Equilibrium and dynamics of ionic solutions
Massachusetts Institute of Technology. Dept. of Chemical Engineering.
Gregory J. McRae.
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The present work is motivated by the desire to understand the physical mechanism underlying the propagation of nervous influx in neurons as well as the modulation and summation of electrical signals during their progression in dendrites. The survey of existing literature shows that most studies model dendrites and axons as cables and simply ignore the physical basis of these electrical signals. Indeed in neurons as in any cell there exists a potential difference of about 70 mV across the plasmic membrane caused by differences in the concentrations of small ions between the inside and outside of the cell; nervous influx is a temporary alteration of this potential difference that can propagate along the plasmic membrane. Nervous influx is carried by ionic currents flowing both across the membrane and inside the neuron under the membrane. It propagates at velocities comprised between 0.1 m/s and 100 m/s. The present study ambitioned to build a model for the propagation of nervous influx based on ionic currents but the literature on electrolytes did not provide a good fundamental theory to construct such a model. Therefore the subject of the thesis evolved from modeling nervous influx to developing a new fundamental theory of ionic solutions and testing it against available experimental data. The reference theory was elaborated by Debye and Hickel in the 1930's and is the only full and consistent theory but it is valid only in dilute media because it is insufficient on two points: it considers ions as infinitesimally small and ignores their correlations. Consequently a new theory of small ions is developed in which ions are treated as hard spheres and their correlations are included locally. The new theory is consistent and can be reduced to the Debye-Hiickel theory when the radius of ions and the correlation length are taken to be zero. The theory assigns to each ion an ionic radius corresponding to the extent of its electronic cloud and a hydrated radius corresponding to the extent of its shell of hydration. The solution as a whole has a correlation length determining the volume around each ion in which correlations have a significant effect. The correlation length and the hydrated radii are determined from experimental data, whereas the ionic radii have a fixed value taken from the literature. The correlation length and the hydrated radii were determined for 75 binary electrolytes by calculating the osmotic coefficient and the mean ionic activity coefficient and by fitting the wealth of experimental data available. Usually three fits were made for each electrolyte. The general fit is always close to experimental points but underestimates the values in the semi-dilute region. The dilute fit and the semi-dilute fit approximate experimental points very well in their respective regions but markedly stray from them in the concentrated region. The main explanation for the need for three fits is that the correlation length and the hydrated radii actually change with the concentration of ions whereas the model assumes them to be constant. The rate of change being small, the whole set of experimental points can be approximated very well with three fits. et of experimental points can be approximated very well with three fits. The next step was to compare these three fits with the semi-empirical models of Meissner and Pitzer for the mean ionic activity coefficient. All three are good approximations. The Pitzer model is the most precise for almost all electrolytes; the Meissner model and the present model are equivalent in their accuracy. Afterwards a short study was performed on multicomponent electrolytes and it confirmed the behavior observed for binary electrolytes. The osmotic coefficient and the mean ionic activity coefficient are usually well approximated in the concentrated and dilute regions and slightly underestimated in the semi-dilute region. The last part of the present study examines the propagation of linear plane waves. In bulk solutions the propagation is generally conservative and the phase and group velocities are on the order of hundreds of meters per second. The group velocity in bulk solutions provides an upper bound for the velocity of nervous influx; the velocity resulting from diffusion provides a lower bound; the actual mechanism must be a combination of the two depending on local conditions. In a nutshell the principal objective has been fulfilled: a new theory for ionic solutions has been developed that is valid from infinite dilution to saturation; it reproduces experimental data at equilibrium well. The theory is then applied to describe the propagation of linear waves in bulk solutions and has found group velocities on the order of hundreds of meters per second. Nevertheless the equations studied thus far cannot be applied to describe the environment under the plasmic membrane of neurons because they assume that local concentrations are small perturbations from the bulk concentrations, which is not the case. Thus the other objective of the thesis is only partially fulfilled; ionic waves are a plausible mechanism for the propagation of nervous influx and the most probable one, but the demonstration is incomplete.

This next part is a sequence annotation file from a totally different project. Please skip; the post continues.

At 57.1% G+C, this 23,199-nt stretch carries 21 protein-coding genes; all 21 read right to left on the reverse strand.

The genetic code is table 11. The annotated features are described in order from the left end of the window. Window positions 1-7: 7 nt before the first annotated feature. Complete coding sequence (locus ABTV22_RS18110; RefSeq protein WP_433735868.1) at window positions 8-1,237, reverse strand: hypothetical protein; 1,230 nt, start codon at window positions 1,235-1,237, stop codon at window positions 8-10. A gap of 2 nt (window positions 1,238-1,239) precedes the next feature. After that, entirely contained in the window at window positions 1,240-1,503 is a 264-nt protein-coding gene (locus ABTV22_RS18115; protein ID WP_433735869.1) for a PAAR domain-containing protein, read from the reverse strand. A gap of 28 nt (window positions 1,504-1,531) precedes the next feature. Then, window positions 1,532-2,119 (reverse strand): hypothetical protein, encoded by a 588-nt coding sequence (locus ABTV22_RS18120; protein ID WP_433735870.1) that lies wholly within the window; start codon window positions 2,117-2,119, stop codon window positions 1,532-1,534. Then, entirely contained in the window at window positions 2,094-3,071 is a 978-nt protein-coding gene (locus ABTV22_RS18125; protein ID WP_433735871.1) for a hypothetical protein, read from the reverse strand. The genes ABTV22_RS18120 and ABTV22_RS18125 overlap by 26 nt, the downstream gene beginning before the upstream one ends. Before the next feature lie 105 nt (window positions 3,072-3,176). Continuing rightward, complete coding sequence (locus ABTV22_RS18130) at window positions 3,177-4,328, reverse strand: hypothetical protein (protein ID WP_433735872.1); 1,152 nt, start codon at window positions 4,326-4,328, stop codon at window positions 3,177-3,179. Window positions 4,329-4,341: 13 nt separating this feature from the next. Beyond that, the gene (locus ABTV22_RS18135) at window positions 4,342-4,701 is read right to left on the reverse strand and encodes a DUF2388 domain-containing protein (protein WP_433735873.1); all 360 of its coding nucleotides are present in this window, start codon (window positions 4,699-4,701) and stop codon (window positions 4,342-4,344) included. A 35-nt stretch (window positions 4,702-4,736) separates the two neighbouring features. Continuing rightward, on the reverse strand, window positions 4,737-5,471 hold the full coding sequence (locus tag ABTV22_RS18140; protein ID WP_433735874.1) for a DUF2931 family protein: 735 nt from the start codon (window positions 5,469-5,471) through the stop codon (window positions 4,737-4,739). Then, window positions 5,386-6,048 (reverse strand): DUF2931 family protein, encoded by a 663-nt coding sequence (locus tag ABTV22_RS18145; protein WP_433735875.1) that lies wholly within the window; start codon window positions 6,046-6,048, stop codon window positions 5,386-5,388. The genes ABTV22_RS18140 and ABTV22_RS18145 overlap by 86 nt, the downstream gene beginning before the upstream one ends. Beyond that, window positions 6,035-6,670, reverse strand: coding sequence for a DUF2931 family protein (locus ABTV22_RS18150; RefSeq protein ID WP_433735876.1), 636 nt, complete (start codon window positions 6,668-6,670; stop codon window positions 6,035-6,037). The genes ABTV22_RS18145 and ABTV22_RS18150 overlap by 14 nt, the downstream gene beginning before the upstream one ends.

Thesis (Ph. D.)--Massachusetts Institute of Technology, Dept. of Chemical Engineering, 2009.Includes bibliographical references (leaves 194-201).
DepartmentMassachusetts Institute of Technology. Dept. of Chemical Engineering.
Massachusetts Institute of Technology